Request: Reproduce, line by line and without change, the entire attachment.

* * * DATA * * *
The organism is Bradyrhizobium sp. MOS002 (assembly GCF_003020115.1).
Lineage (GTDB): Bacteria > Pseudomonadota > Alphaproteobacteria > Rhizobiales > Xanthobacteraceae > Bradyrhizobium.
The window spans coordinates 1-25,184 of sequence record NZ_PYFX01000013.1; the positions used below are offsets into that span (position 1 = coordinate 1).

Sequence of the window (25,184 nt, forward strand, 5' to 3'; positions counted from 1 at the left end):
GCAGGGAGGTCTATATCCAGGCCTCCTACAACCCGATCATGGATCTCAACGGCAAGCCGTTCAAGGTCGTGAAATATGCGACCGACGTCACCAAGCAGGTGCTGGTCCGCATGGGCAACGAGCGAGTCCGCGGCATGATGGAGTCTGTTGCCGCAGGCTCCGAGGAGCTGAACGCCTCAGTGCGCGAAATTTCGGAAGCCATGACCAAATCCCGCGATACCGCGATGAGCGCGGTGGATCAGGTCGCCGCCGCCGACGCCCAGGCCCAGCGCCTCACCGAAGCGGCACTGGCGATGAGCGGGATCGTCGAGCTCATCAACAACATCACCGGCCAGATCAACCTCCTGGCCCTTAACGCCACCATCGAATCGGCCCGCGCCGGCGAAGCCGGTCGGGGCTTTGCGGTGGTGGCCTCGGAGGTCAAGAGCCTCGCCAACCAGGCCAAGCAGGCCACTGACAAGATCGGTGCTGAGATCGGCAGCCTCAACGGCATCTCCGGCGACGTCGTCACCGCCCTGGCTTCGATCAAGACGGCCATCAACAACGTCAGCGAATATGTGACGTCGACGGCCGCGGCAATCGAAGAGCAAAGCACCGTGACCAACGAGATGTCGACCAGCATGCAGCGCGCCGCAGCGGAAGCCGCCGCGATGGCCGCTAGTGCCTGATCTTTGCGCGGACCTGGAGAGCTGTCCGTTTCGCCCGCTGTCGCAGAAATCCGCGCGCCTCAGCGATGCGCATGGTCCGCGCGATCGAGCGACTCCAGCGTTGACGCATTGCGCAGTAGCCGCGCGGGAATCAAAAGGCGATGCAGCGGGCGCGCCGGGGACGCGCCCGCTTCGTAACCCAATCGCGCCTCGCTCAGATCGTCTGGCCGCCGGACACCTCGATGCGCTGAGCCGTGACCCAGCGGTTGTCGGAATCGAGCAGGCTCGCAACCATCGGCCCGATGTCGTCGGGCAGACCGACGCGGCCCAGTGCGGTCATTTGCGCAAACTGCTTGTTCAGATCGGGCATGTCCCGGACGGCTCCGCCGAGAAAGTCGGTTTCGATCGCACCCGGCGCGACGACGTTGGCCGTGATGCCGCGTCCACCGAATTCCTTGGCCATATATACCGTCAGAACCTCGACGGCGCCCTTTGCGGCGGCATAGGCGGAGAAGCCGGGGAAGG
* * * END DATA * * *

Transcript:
The organism is Bradyrhizobium sp. MOS002 (assembly GCF_003020115.1).
Lineage (GTDB): Bacteria > Pseudomonadota > Alphaproteobacteria > Rhizobiales > Xanthobacteraceae > Bradyrhizobium.
The window spans coordinates 1-25,184 of sequence record NZ_PYFX01000013.1; the positions used below are offsets into that span (position 1 = coordinate 1).

Sequence of the window (25,184 nt, forward strand, 5' to 3'; positions counted from 1 at the left end):
GCAGGGAGGTCTATATCCAGGCCTCCTACAACCCGATCATGGATCTCAACGGCAAGCCGTTCAAGGTCGTGAAATATGCGACCGACGTCACCAAGCAGGTGCTGGTCCGCATGGGCAACGAGCGAGTCCGCGGCATGATGGAGTCTGTTGCCGCAGGCTCCGAGGAGCTGAACGCCTCAGTGCGCGAAATTTCGGAAGCCATGACCAAATCCCGCGATACCGCGATGAGCGCGGTGGATCAGGTCGCCGCCGCCGACGCCCAGGCCCAGCGCCTCACCGAAGCGGCACTGGCGATGAGCGGGATCGTCGAGCTCATCAACAACATCACCGGCCAGATCAACCTCCTGGCCCTTAACGCCACCATCGAATCGGCCCGCGCCGGCGAAGCCGGTCGGGGCTTTGCGGTGGTGGCCTCGGAGGTCAAGAGCCTCGCCAACCAGGCCAAGCAGGCCACTGACAAGATCGGTGCTGAGATCGGCAGCCTCAACGGCATCTCCGGCGACGTCGTCACCGCCCTGGCTTCGATCAAGACGGCCATCAACAACGTCAGCGAATATGTGACGTCGACGGCCGCGGCAATCGAAGAGCAAAGCACCGTGACCAACGAGATGTCGACCAGCATGCAGCGCGCCGCAGCGGAAGCCGCCGCGATGGCCGCTAGTGCCTGATCTTTGCGCGGACCTGGAGAGCTGTCCGTTTCGCCCGCTGTCGCAGAAATCCGCGCGCCTCAGCGATGCGCATGGTCCGCGCGATCGAGCGACTCCAGCGTTGACGCATTGCGCAGTAGCCGCGCGGGAATCAAAAGGCGATGCAGCGGGCGCGCCGGGGACGCGCCCGCTTCGTAACCCAATCGCGCCTCGCTCAGATCGTCTGGCCGCCGGACACCTCGATGCGCTGAGCCGTGACCCAGCGGTTGTCGGAATCGAGCAGGCTCGCAACCATCGGCCCGATGTCGTCGGGCAGACCGACGCGGCCCAGTGCGGTCATTTGCGCAAACTGCTTGTTCAGATCGGGCATGTCCCGGACGGCTCCGCCGAGAAAGTCGGTTTCGATCGCACCCGGCGCGACGACGTTGGCCGTGATGCCGCGTCCACCGAATTCCTTGGCCATATATACCGTCAGAACCTCGACGGCGCCCTTTGCGGCGGCATAGGCGGAGAAGCCGGGGAAGG